Determinant of Combinatorial Matrix

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Theorem

Let $C_n$ be the combinatorial matrix of order $n$ given by:

$C_n = \begin{bmatrix} x + y & y & \cdots & y \\ y & x + y & \cdots & y \\ \vdots & \vdots & \ddots & \vdots \\ y & y & \cdots & x + y \end{bmatrix}$


Then the determinant of $C_n$ is given by:

$\det \left({C_n}\right) = x^{n-1} \left ({x + n y}\right)$


Proof

Take the determinant $\det \left({C_n}\right)$:

$\det \left({C_n}\right) = \begin{vmatrix} x + y & y & y & \cdots & y \\ y & x + y & y & \cdots & y \\ y & y & x + y & \cdots & y \\ \vdots & \vdots & \vdots & \ddots & \vdots \\ y & y & y & \cdots & x + y \end{vmatrix}$


Subtract column $1$ from columns $2$ to $n$.

From Multiple of Row Added to Row of Determinant this will have no effect on the value of the determinant:

$\det \left({C_n}\right) = \begin{vmatrix} x + y & -x & -x & \cdots & -x \\ y & x & 0 & \cdots & 0 \\ y & 0 & x & \cdots & 0 \\ \vdots & \vdots & \vdots & \ddots & \vdots \\ y & 0 & 0 & \cdots & x \end{vmatrix}$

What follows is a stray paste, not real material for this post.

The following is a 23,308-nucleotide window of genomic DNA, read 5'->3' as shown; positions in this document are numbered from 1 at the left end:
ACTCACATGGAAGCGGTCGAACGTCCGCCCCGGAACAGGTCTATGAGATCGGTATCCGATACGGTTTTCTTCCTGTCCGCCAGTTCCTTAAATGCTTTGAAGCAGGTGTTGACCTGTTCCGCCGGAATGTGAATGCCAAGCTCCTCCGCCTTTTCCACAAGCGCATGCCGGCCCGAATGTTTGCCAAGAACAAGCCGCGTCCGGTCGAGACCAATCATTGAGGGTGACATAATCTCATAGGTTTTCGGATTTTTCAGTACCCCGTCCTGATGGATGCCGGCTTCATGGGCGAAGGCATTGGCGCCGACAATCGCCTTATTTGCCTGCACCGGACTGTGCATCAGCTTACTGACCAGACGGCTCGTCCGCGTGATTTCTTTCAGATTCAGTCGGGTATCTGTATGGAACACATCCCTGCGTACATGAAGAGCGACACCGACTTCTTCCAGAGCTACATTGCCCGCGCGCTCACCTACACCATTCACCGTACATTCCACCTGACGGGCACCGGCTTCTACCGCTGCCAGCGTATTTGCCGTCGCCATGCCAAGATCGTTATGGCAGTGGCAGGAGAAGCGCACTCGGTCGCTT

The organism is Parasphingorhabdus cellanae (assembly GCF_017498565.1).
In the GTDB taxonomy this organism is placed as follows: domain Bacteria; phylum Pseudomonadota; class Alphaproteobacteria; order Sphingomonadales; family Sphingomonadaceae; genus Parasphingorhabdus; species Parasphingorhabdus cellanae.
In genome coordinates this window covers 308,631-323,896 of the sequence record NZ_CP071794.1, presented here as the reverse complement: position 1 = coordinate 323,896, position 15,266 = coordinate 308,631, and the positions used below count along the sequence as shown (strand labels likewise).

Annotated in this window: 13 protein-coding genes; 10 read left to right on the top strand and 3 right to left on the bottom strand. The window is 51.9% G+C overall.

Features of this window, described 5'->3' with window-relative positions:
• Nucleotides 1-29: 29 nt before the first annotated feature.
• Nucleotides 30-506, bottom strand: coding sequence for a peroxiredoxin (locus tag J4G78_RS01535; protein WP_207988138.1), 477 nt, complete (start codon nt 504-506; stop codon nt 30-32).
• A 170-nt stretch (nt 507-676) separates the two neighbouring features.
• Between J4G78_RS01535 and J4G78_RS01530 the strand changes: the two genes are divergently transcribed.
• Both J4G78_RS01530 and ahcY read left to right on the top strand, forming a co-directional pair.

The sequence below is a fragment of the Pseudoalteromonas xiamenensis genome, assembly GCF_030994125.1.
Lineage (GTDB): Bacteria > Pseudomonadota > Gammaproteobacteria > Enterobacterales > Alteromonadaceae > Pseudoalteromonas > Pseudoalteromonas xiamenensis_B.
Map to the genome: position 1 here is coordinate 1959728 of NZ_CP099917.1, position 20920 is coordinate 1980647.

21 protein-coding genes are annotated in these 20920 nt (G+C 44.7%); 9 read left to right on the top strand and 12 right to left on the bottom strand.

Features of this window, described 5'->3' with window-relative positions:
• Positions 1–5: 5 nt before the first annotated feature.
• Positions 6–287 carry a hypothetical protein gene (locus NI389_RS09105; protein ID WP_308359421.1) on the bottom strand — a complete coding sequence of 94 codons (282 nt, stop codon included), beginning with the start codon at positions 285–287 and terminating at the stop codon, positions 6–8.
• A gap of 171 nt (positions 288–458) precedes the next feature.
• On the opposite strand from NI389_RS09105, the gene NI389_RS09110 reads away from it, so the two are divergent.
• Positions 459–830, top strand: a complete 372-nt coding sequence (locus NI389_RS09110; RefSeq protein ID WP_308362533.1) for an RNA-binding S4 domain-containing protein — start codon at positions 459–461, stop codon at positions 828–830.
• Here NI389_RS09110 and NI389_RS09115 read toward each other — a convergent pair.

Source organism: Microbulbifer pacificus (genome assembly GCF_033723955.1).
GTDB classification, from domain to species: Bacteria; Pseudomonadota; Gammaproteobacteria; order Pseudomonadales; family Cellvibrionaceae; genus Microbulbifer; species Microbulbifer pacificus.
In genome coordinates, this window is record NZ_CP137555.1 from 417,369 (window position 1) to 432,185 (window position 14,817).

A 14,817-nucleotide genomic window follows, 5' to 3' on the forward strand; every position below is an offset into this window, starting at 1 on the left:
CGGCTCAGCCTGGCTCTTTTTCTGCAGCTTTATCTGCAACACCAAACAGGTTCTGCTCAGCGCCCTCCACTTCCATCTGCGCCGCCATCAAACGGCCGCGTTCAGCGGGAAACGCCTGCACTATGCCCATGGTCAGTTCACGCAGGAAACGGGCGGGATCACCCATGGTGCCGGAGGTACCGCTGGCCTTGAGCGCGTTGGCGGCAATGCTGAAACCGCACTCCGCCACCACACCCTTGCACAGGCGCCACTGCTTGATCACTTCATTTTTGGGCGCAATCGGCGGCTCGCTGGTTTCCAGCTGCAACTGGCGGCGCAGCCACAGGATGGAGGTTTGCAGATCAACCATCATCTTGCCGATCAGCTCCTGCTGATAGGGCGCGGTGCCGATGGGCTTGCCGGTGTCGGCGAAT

Add rows $2$ to $n$ to row $1$.

Again, from Multiple of Row Added to Row of Determinant this will have no effect on the value of the determinant:

$\det \left({C_n}\right) = \begin{vmatrix} x + n y & 0 & 0 & \cdots & 0 \\ y & x & 0 & \cdots & 0 \\ y & 0 & x & \cdots & 0 \\ \vdots & \vdots & \vdots & \ddots & \vdots \\ y & 0 & 0 & \cdots & x \end{vmatrix}$


This is now the determinant of a (lower) triangular matrix.

From Determinant of Triangular Matrix, it follows immediately that:

$\det \left({C_n}\right) = x^{n-1} \left ({x + n y}\right)$

$\blacksquare$


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